The adult threecornered alfalfa hopper is a green, wedge-shaped insect about 1/4 inch long. They are an occasional pest of soybean. The adults are very mobile and hop when disturbed. Adults and nymphs feed by inserting their piercing-sucking mouthparts and girdling the circumference of stems or leaf petioles. A callus (girdle) is created at the site of feeding. Plants may snap over while walking through the field or during a storm if threecornered alfalfa hoppers, typically the adults, have girdled the main stem of plants less than 10 – 12 inches tall. Lodging is often observed long after the girdle was made and when plants are no longer susceptible to damage. Leaves may be seen turning brown where petioles have been girdled. Feeding by threecornered alfalfa hopper does not cause yield loss unless lodging occurs, and especially when this lodging occurs during the mid or late reproductive stages (R4 and beyond). For more information visit the Soybean Insects Threecornered Alfalfa Hopper Fact Sheet (W201).
Sampling for threecornered alfalfa hoppers in seedling soybeans is difficult. Fields should be scouted for this pest from emergence until plants are 10 – 12 inches tall. A sweep net can be used to detect the presence of adults. Adults may also be observed hopping as you walk through the field. A sweep net handle can be used to bend seedling plants over. Girdled plants often snap when this is done. Make sure sample points are scattered over the entire field as infestations are often highest along field margins.
There is no established sweep net threshold for threecornered alfalfa hopper, but treatment may be needed if you catch more than 10 hoppers per 25 sweeps and when plants are less than 10 inches tall, and especially in fields where plant stands are below optimal levels. Also consider treatment if 10% or more of seedling plants are infested with nymphs or adults or when 50% or more of plants are girdled. Treatment is not generally recommended for plants greater than 12 inches tall. Fields may be re-infested quickly after an insecticide application is made, but multiple applications for this pest are rarely justified.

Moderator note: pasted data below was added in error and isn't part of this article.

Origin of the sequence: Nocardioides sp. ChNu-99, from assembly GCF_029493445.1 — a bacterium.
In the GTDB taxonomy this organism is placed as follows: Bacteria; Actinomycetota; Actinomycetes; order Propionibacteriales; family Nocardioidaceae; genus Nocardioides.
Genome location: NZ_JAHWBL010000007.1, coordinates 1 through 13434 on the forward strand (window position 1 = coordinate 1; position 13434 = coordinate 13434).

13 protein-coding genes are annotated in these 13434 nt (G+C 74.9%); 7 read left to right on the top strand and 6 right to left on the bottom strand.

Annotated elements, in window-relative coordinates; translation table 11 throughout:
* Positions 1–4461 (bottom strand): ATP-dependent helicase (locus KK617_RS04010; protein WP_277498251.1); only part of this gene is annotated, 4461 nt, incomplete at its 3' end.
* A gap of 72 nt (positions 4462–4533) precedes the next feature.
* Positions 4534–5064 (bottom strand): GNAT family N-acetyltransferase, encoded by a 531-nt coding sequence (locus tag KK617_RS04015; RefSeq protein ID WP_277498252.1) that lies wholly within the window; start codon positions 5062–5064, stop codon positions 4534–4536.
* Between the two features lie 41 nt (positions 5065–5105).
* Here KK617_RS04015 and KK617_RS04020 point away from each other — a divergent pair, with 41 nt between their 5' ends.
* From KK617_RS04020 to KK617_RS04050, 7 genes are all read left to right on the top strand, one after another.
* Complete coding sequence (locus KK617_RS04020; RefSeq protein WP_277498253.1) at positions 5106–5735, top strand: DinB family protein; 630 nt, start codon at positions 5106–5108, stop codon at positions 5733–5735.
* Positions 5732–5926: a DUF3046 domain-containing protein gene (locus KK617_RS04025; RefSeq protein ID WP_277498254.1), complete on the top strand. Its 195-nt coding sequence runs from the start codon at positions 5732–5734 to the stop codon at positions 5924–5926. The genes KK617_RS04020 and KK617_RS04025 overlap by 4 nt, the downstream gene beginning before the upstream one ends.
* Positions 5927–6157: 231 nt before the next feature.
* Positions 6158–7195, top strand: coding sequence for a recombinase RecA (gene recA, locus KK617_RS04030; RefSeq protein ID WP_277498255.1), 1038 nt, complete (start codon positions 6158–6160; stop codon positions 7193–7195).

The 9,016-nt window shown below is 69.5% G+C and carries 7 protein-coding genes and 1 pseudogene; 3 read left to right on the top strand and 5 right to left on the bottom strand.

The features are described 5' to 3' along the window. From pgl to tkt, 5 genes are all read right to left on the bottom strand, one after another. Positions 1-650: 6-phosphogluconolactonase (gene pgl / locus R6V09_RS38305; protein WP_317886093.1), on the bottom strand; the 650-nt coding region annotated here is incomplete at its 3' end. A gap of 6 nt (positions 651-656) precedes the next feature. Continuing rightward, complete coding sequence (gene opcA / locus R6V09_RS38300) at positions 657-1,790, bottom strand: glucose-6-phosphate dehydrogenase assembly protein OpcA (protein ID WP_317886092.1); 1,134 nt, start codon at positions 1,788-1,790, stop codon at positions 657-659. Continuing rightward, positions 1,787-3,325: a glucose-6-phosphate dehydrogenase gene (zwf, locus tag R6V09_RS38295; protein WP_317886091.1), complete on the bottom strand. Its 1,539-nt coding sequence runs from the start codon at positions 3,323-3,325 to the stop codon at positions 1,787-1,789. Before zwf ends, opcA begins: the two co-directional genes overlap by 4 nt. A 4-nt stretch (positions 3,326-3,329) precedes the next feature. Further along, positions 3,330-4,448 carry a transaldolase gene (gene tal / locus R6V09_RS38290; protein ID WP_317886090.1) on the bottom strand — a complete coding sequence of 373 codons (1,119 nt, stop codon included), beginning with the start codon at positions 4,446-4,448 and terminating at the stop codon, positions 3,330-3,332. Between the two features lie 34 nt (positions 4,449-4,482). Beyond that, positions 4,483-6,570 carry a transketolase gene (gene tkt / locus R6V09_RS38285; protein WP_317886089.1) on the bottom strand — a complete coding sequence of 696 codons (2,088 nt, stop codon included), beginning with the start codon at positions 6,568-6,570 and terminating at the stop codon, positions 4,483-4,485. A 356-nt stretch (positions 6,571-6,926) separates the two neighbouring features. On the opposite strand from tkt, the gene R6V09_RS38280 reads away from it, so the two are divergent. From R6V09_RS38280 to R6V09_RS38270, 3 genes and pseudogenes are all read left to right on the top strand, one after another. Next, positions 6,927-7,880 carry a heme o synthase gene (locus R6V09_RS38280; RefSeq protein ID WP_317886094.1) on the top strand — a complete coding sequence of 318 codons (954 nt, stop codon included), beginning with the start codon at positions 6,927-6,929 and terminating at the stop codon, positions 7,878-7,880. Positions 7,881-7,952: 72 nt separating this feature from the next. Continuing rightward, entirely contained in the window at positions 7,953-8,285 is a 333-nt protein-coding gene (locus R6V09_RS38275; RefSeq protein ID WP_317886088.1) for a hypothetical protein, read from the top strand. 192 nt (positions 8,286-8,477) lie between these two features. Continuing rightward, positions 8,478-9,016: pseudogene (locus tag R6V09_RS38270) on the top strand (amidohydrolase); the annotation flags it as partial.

Insecticide seed treatments such as Cruiser, Gaucho, and NipsIt Inside provide some protection during the seedling stage, but injury may still be observed, particularly in small fields or on the edges of larger fields.
|Insecticide (Trade Names) for THREECORNERED ALFALFA HOPPER||Lb Active Ingredient per Acre||Amount Formulation per Acre||Performance Rating|
|acephate 90 (Orthene 90S)||0.75 - 0.99||0.83 - 1.10 lb||8|
|bifenthrin (Brigade 2E, Discipline 2E, Fanfare 2E)||0.05 - 0.10||3.2 - 6.4 oz||9|
|esfenvalerate (Asana XL 0.66E)||0.03 - 0.05||5.8 - 9.6 oz||8|
|β-cyfluthrin (Baythroid XL 1)||0.025 - 0.044||1.6 - 2.8 oz||8|
|γ-cyhalothrin (Declare 1.25)||0.0075 - 0.0125||0.77 - 1.28 oz||8|
|λ-cyhalothrin (Warrior II 2.08)||0.015 - 0.025||0.96 - 1.6 oz||8|
|Z-cypermethrin (Mustang Max 0.8E)||0.0175 - 0.025||2.8 - 4 oz||8|
- Threecornered alfalfa hoppers are more problematic in reduced tillage systems. The highest populations are typically observed in late planted fields such as double-cropped soybeans.
- Lodging of plants tends to be worse in fields with low plant populations, and thus, achieving adequate plant stands can reduce the risk of economic injury.
- Maintaining a clean field border may help reduce population numbers.
- For more information see http://utcrops.com/soybean/soybean_insects/SoybeanTCAH.htm.